Hippotherapy: What Professionals and Consumers Ought to Know
The American Hippotherapy Association (AHA) [i] provides education for therapists interested in developing skills using hippotherapy in their treatment. This coursework provides a foundation for board certification through the American Hippotherapy Certification Board (AHCB). At present, there are two levels of board certification. Entry level AHCB certification is available for therapists as well as Certified Occupational and Physical Therapy Assistants and once they have passed the test, therapists are able to use “AHCB Certified Therapist” after their name. The second, and highest level of credentialing, requires years of experience using hippotherapy as a treatment strategy and completion of AHA coursework, while not required, is highly recommended in order to pass the test. After the advanced test, therapists are allowed to use the initials HPCS (Hippotherapy Clinical Specialist) after their name. In Maine there are two HPCS (one PT and one OT). Both are employed at Carlisle Academy Integrative Equine Therapy & Sports and they represent approximately 80 therapists world-wide. Consumers are able to view the names and contact information of credentialed therapists by going to the American Hippotherapy Association; click on “Find a Therapist” to determine credentialed therapists in their area.
In addition to therapist credentialing, therapeutic riding programs have the option to accredit their facility and hippotherapy program through the Professional Association of Therapeutic Horsemanship, Intl. (PATH, Intl.) Therapeutic riding center and specialty program accreditation is currently voluntary and this accreditation, like the accreditation process used in hospitals, schools and colleges, is designed for consumer protection and address issues such as risk management, equine care, facilities and staff credentialing. PATH, Intl Premier Accredited Centers represent the vast minority of therapeutic riding centers around the country and there are three Premier Accredited Centers in Maine.[ii] The majority of therapeutic riding centers in the US are “member” centers merely requiring the center to pay a membership fee.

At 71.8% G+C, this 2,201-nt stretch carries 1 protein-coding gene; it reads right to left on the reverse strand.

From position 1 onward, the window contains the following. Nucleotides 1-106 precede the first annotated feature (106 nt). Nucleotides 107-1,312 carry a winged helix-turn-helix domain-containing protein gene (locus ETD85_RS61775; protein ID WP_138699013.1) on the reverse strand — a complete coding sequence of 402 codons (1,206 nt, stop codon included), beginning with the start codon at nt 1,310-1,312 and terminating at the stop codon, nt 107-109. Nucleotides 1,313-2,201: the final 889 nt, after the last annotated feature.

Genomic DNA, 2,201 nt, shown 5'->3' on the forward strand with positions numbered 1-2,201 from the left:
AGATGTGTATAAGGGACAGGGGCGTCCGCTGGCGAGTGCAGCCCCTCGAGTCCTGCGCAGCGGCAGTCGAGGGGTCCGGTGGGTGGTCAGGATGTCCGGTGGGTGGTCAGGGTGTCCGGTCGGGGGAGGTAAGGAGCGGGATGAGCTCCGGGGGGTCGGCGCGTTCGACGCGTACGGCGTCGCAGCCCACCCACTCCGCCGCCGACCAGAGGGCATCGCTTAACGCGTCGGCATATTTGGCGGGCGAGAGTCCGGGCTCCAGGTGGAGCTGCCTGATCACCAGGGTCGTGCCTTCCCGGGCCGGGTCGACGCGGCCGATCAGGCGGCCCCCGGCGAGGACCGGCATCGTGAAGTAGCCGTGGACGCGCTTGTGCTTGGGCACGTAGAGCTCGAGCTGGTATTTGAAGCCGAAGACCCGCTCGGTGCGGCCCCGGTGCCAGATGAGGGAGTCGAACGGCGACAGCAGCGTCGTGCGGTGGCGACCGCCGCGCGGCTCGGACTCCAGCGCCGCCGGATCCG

Lastly, inside and outside of our industry, there is some confusion when describing programs. The terms “therapeutic riding” or “equine therapy” and “hippotherapy” are sometimes used interchangeably. Adaptive or therapeutic riding is an adaptive and recreational service provided by certified therapeutic riding/driving instructors. This service is NOT medically necessary and is not provided by certified and licensed health care professionals. Hippotherapy and Equine Facilitated Psychotherapy may be medically necessary and are administered by certified and licensed health care professionals operating under the medical model and prescribed by a physician. There is no such thing as “equine or horse therapy” or a “hippotherapist”. A study recently published in Hippotherapy documented the rate of patient incident to therapist credentialing (decreased level of incidents to increased level of credentialing). Given the potentially dangerous nature of combining human treatment with flight animals, proper training, credentialing and accreditation serves to prevent consumer injury due to inexperience, lack of training or negligence.
For questions or for more information feel free to contact: Susan E. Grant, OTR/L, HPCS Director of Therapy and Adaptive Programs at Carlisle Academy. firstname.lastname@example.org or 207-985-0374Previous Entry | Next Entry »